Ideas - Hind leg weakness?

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Ideas - Hind leg weakness?

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  • Rear end paralysis in horse
  • Horses hind legs weak

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    05-22-2010, 04:22 PM
Ideas - Hind leg weakness?

Posting this for Sam.

We went for a ride yesterday with Rummy and Latte - Sam said Rummy felt 'off' but he wasn't limping so we he4aded out, mostly walking with some tiny amounts of trot. Not a hard workout by any means. We rode up to PC and rode in the arena for a while. Sam jumped off Rummy and just watched me working with Latte.

When she asked him to walk forward, he moved like our old dog who has arthritis and loses her hips - He was wobbly in the back and and didn't seem to have much control. He was also stepping really far under with one leg and very short with the other. He was reluctant to move.

We called our vet who couldn't come out but left us a shot of painkillers at her surgery. We called the big equine vet but they couldn't come out either and were very unhelpful - Saying it had to be tying up or foot soreness.

We don't think it was tying up as he wasn't tense through his rump and his movement was much freer than it would have been - We have had horses tie up before. It was definitely not in his feet, it was up around his hip/pelvis I think.

We got dad to come float us home. He sometimes walked fine, though long with one and short with the other, then the next time he walked off he would do it again.

We got him home, put him in the yard and gave him his shot.

There is no swelling, not heat in either leg. He is bright enough, doesn't seem to be in pain wherever you poke him around his back end.

It seems to me like it might be a pinched nerve or something, but I don't know.

Our vet will be out as soon as she can - But any ideas? We are stumped.
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    05-22-2010, 05:02 PM
Neurological - EPM. I hope it's something less severe though.
    05-22-2010, 05:11 PM
How old is the horse? Breed? Weight? Barefoot or Shoes? It sounds like a hind end lameness and that could be caused by a number of things. Perhaps a bruise?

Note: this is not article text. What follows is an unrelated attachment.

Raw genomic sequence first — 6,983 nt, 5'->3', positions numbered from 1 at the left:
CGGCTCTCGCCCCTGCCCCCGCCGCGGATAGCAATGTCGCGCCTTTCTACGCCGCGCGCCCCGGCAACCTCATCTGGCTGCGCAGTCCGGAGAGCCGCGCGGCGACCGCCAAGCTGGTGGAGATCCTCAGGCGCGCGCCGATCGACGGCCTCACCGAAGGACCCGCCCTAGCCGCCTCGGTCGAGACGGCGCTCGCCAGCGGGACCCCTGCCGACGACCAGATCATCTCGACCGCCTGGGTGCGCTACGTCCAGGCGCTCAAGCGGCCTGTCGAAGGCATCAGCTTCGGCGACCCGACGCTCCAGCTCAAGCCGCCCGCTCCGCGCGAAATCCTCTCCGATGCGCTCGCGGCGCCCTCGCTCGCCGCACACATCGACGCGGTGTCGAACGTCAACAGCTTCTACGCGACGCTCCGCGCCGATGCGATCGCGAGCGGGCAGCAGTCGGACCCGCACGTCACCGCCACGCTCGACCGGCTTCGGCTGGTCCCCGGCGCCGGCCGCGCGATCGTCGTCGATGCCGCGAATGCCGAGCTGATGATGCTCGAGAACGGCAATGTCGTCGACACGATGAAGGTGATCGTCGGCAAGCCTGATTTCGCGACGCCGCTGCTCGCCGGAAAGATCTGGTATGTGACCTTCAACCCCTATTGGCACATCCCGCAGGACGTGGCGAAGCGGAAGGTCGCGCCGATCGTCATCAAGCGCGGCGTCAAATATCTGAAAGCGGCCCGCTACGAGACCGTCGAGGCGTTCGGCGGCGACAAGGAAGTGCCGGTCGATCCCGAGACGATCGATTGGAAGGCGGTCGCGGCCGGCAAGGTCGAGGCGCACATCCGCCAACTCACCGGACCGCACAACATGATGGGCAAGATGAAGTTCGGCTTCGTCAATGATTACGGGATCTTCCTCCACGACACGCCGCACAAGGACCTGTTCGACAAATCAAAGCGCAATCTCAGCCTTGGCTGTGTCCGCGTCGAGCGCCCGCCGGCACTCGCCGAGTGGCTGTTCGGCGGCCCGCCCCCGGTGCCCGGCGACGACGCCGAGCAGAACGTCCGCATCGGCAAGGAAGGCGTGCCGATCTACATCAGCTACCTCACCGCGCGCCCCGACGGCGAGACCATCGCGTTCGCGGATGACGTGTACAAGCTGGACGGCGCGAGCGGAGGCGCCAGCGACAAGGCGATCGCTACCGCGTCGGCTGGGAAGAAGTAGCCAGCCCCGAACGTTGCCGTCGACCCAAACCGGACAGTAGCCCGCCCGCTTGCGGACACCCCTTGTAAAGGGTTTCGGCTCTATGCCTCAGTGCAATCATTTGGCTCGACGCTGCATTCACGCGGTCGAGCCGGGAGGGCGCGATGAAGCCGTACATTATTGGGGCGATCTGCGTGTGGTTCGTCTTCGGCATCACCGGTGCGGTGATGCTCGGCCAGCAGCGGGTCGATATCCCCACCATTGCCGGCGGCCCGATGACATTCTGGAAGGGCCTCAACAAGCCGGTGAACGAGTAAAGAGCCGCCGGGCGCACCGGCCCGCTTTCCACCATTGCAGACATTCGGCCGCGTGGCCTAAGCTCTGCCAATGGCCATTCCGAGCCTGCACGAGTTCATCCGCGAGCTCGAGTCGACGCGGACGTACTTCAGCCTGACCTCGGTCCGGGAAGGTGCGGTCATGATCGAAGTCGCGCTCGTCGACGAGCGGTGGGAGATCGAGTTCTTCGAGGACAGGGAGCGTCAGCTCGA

05-22-2010, 05:33 PM
Oh boy - I do hope it's not epm.

Starline - 4yo, QH x ASH, 15.1h, good weight - not thin or obese, barefoot and was trimmed a few days ago but was ridden afterward and was fine, trimmer didn't notice anything wrong and he is very knowledgable.

Update: he is much worse this morning, and it seems to have progressed to lameness in one leg as opposed to the general weakness. It's the leg that is stepping further forward. He is resting it constantly and reluctant to bear weight.

We will be trying the only other bet we know of today in hopes he can come out.
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    05-22-2010, 05:35 PM
Green Broke
I doubt EPM - I thought that was just a disease found here in America and the OP is in Australia, right?

It could be any number of things and unfortunately a lot of things mimic each other. Neurological, pinched nerve, wobblers, toxic weeds, soreness, EPSM/PSSM, physical injury, etc. So there really isn't much that we can suggest until a vet comes out and does a more thorough diagnosis.
    05-22-2010, 05:54 PM
Thank you - I was posting on here more for ideas in the interim. The vet on the phone yesterday was quite frustrating - insisting it had to be tying up or foot soreness. We are fairly sure it is not either.
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    05-22-2010, 07:41 PM
My first guess is that he probably slipped or fell in his paddock and either knocked his back out of place or pulled something. I think a chiro should probably be the next step.
    05-23-2010, 03:13 AM
Okay, we have a diagnoses. He has an abcess.

I actually suggested that at the start of our ride yesterday - But the staggering type movement threw me of.

It's been drained and he has had some shots and is locked up in the sheep yards.
    05-23-2010, 07:05 AM
As lauren said he has an abscess, the strange behaviour with his back legs is unusual though, I would have thought he would have just simply started favouring his sore hoof and that's it... we'll see once he gets better, maybe a visit from the chiropractor wouldn't go astray though....
    05-23-2010, 09:03 AM
Green Broke
Good thing it's just an abcess! That's the best news you could get!

If you are still doubting that the abcess is the root of the problem, you could always put a blindfold on him and try to walk him forward. Most neurological problems will show up by him not knowing where his feet are when he is blindfolded.

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